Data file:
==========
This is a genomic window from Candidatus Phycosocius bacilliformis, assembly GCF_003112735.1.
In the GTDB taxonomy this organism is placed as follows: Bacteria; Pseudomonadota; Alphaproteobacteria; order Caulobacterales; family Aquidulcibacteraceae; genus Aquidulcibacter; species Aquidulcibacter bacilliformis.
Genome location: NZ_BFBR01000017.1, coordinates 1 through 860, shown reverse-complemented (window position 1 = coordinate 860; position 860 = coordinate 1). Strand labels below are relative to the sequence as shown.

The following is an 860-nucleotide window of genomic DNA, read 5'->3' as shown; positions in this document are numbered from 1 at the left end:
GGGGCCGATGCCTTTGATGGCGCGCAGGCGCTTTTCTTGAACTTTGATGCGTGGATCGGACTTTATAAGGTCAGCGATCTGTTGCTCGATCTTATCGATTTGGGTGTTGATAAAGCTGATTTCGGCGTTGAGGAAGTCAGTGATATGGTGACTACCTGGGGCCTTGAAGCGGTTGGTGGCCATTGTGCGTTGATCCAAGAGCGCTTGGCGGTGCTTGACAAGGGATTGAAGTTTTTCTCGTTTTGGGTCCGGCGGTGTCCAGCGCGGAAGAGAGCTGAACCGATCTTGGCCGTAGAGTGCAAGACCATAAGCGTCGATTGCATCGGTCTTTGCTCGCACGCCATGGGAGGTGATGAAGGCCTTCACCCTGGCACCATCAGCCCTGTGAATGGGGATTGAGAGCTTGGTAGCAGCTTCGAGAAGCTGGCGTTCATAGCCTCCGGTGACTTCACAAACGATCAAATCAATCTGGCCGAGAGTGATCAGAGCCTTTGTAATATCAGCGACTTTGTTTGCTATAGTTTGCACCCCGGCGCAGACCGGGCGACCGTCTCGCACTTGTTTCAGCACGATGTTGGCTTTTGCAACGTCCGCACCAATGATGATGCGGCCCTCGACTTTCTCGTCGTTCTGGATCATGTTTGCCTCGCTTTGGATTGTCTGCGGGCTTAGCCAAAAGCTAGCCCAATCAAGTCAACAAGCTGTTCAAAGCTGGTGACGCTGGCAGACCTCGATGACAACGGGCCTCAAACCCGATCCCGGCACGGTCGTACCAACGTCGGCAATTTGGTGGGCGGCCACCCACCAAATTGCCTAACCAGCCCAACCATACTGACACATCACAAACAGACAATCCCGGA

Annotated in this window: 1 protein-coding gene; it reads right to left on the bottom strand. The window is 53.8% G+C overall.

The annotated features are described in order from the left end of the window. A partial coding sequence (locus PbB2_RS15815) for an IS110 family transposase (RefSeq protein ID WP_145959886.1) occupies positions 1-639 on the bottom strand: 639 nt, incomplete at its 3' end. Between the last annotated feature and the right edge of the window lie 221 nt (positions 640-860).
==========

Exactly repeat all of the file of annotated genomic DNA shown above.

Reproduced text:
This is a genomic window from Candidatus Phycosocius bacilliformis, assembly GCF_003112735.1.
In the GTDB taxonomy this organism is placed as follows: Bacteria; Pseudomonadota; Alphaproteobacteria; order Caulobacterales; family Aquidulcibacteraceae; genus Aquidulcibacter; species Aquidulcibacter bacilliformis.
Genome location: NZ_BFBR01000017.1, coordinates 1 through 860, shown reverse-complemented (window position 1 = coordinate 860; position 860 = coordinate 1). Strand labels below are relative to the sequence as shown.

The following is an 860-nucleotide window of genomic DNA, read 5'->3' as shown; positions in this document are numbered from 1 at the left end:
GGGGCCGATGCCTTTGATGGCGCGCAGGCGCTTTTCTTGAACTTTGATGCGTGGATCGGACTTTATAAGGTCAGCGATCTGTTGCTCGATCTTATCGATTTGGGTGTTGATAAAGCTGATTTCGGCGTTGAGGAAGTCAGTGATATGGTGACTACCTGGGGCCTTGAAGCGGTTGGTGGCCATTGTGCGTTGATCCAAGAGCGCTTGGCGGTGCTTGACAAGGGATTGAAGTTTTTCTCGTTTTGGGTCCGGCGGTGTCCAGCGCGGAAGAGAGCTGAACCGATCTTGGCCGTAGAGTGCAAGACCATAAGCGTCGATTGCATCGGTCTTTGCTCGCACGCCATGGGAGGTGATGAAGGCCTTCACCCTGGCACCATCAGCCCTGTGAATGGGGATTGAGAGCTTGGTAGCAGCTTCGAGAAGCTGGCGTTCATAGCCTCCGGTGACTTCACAAACGATCAAATCAATCTGGCCGAGAGTGATCAGAGCCTTTGTAATATCAGCGACTTTGTTTGCTATAGTTTGCACCCCGGCGCAGACCGGGCGACCGTCTCGCACTTGTTTCAGCACGATGTTGGCTTTTGCAACGTCCGCACCAATGATGATGCGGCCCTCGACTTTCTCGTCGTTCTGGATCATGTTTGCCTCGCTTTGGATTGTCTGCGGGCTTAGCCAAAAGCTAGCCCAATCAAGTCAACAAGCTGTTCAAAGCTGGTGACGCTGGCAGACCTCGATGACAACGGGCCTCAAACCCGATCCCGGCACGGTCGTACCAACGTCGGCAATTTGGTGGGCGGCCACCCACCAAATTGCCTAACCAGCCCAACCATACTGACACATCACAAACAGACAATCCCGGA

Annotated in this window: 1 protein-coding gene; it reads right to left on the bottom strand. The window is 53.8% G+C overall.

The annotated features are described in order from the left end of the window. A partial coding sequence (locus PbB2_RS15815) for an IS110 family transposase (RefSeq protein ID WP_145959886.1) occupies positions 1-639 on the bottom strand: 639 nt, incomplete at its 3' end. Between the last annotated feature and the right edge of the window lie 221 nt (positions 640-860).